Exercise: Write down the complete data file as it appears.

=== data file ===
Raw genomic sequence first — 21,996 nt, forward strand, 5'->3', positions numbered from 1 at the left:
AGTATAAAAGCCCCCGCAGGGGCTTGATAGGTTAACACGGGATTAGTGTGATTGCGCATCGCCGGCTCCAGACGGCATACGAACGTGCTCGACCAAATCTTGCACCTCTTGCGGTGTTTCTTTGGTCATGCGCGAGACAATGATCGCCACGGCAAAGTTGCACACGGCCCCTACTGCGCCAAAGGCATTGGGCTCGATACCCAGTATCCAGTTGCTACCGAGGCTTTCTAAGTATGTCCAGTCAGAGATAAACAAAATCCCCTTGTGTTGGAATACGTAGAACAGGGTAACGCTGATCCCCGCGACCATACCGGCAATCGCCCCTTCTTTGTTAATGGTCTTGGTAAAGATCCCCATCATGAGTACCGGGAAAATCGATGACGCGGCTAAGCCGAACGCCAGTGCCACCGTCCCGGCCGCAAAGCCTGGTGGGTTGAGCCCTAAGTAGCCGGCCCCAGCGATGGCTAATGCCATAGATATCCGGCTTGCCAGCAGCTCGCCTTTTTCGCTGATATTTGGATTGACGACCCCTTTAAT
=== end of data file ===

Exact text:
Raw genomic sequence first — 21,996 nt, forward strand, 5'->3', positions numbered from 1 at the left:
AGTATAAAAGCCCCCGCAGGGGCTTGATAGGTTAACACGGGATTAGTGTGATTGCGCATCGCCGGCTCCAGACGGCATACGAACGTGCTCGACCAAATCTTGCACCTCTTGCGGTGTTTCTTTGGTCATGCGCGAGACAATGATCGCCACGGCAAAGTTGCACACGGCCCCTACTGCGCCAAAGGCATTGGGCTCGATACCCAGTATCCAGTTGCTACCGAGGCTTTCTAAGTATGTCCAGTCAGAGATAAACAAAATCCCCTTGTGTTGGAATACGTAGAACAGGGTAACGCTGATCCCCGCGACCATACCGGCAATCGCCCCTTCTTTGTTAATGGTCTTGGTAAAGATCCCCATCATGAGTACCGGGAAAATCGATGACGCGGCTAAGCCGAACGCCAGTGCCACCGTCCCGGCCGCAAAGCCTGGTGGGTTGAGCCCTAAGTAGCCGGCCCCAGCGATGGCTAATGCCATAGATATCCGGCTTGCCAGCAGCTCGCCTTTTTCGCTGATATTTGGATTGACGACCCCTTTAAT